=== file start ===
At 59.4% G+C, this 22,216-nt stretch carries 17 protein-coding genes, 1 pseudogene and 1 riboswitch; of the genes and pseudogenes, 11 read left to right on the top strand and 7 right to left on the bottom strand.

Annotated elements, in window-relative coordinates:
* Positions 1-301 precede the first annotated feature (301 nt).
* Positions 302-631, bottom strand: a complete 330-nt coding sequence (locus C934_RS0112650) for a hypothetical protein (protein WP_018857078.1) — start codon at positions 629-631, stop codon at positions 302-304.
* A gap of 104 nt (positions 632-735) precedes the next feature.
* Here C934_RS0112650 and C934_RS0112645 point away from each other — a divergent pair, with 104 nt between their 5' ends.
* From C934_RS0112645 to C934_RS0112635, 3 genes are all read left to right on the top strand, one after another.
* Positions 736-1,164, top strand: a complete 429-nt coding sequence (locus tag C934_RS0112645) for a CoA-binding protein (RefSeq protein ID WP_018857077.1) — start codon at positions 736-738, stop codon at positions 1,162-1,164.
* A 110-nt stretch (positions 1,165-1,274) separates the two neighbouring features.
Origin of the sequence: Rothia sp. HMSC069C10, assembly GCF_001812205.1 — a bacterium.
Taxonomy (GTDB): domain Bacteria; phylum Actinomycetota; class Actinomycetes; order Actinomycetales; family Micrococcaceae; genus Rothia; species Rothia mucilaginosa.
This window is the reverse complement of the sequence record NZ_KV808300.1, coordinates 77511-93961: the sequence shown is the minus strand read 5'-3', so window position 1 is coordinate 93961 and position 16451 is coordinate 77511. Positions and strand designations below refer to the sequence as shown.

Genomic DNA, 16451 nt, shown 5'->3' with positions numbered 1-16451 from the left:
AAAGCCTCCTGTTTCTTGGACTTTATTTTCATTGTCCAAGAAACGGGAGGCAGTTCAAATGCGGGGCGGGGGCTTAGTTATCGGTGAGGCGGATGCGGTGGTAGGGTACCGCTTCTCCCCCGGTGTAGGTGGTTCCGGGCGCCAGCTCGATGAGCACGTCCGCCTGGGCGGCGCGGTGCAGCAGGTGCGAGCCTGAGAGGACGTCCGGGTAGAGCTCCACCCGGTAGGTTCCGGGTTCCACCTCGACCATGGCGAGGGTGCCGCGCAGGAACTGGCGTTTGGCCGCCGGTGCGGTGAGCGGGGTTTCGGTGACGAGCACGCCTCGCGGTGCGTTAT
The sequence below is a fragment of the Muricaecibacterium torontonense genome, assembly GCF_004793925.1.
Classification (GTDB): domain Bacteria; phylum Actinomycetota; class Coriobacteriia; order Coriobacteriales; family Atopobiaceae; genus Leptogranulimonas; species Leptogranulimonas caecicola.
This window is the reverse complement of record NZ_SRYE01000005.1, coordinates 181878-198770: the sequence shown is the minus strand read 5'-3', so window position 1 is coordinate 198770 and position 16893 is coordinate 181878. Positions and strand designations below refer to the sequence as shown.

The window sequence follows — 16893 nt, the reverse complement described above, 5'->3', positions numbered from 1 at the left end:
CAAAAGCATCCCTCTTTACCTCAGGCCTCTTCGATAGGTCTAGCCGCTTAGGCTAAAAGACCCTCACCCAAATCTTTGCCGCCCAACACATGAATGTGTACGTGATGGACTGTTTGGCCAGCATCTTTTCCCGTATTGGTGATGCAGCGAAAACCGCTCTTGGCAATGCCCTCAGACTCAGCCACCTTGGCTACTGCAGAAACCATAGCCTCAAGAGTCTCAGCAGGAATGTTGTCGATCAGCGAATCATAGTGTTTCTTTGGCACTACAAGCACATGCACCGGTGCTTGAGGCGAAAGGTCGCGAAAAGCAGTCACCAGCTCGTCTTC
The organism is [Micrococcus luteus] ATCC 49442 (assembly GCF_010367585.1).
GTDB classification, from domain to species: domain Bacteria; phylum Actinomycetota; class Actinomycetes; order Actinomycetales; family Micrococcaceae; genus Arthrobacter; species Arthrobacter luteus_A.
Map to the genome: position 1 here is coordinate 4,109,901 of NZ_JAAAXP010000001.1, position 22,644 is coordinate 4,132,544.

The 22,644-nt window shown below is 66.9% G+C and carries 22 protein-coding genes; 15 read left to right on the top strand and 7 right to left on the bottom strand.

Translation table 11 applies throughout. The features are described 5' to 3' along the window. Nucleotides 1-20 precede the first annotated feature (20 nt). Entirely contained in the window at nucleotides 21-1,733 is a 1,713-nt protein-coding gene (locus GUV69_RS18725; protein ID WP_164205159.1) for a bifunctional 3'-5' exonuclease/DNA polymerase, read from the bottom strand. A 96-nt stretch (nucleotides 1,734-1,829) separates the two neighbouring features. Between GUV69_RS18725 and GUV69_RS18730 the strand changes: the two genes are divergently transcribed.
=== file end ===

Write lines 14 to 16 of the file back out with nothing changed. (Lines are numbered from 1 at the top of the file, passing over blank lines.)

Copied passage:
AAAGCCTCCTGTTTCTTGGACTTTATTTTCATTGTCCAAGAAACGGGAGGCAGTTCAAATGCGGGGCGGGGGCTTAGTTATCGGTGAGGCGGATGCGGTGGTAGGGTACCGCTTCTCCCCCGGTGTAGGTGGTTCCGGGCGCCAGCTCGATGAGCACGTCCGCCTGGGCGGCGCGGTGCAGCAGGTGCGAGCCTGAGAGGACGTCCGGGTAGAGCTCCACCCGGTAGGTTCCGGGTTCCACCTCGACCATGGCGAGGGTGCCGCGCAGGAACTGGCGTTTGGCCGCCGGTGCGGTGAGCGGGGTTTCGGTGACGAGCACGCCTCGCGGTGCGTTAT
The sequence below is a fragment of the Muricaecibacterium torontonense genome, assembly GCF_004793925.1.
Classification (GTDB): domain Bacteria; phylum Actinomycetota; class Coriobacteriia; order Coriobacteriales; family Atopobiaceae; genus Leptogranulimonas; species Leptogranulimonas caecicola.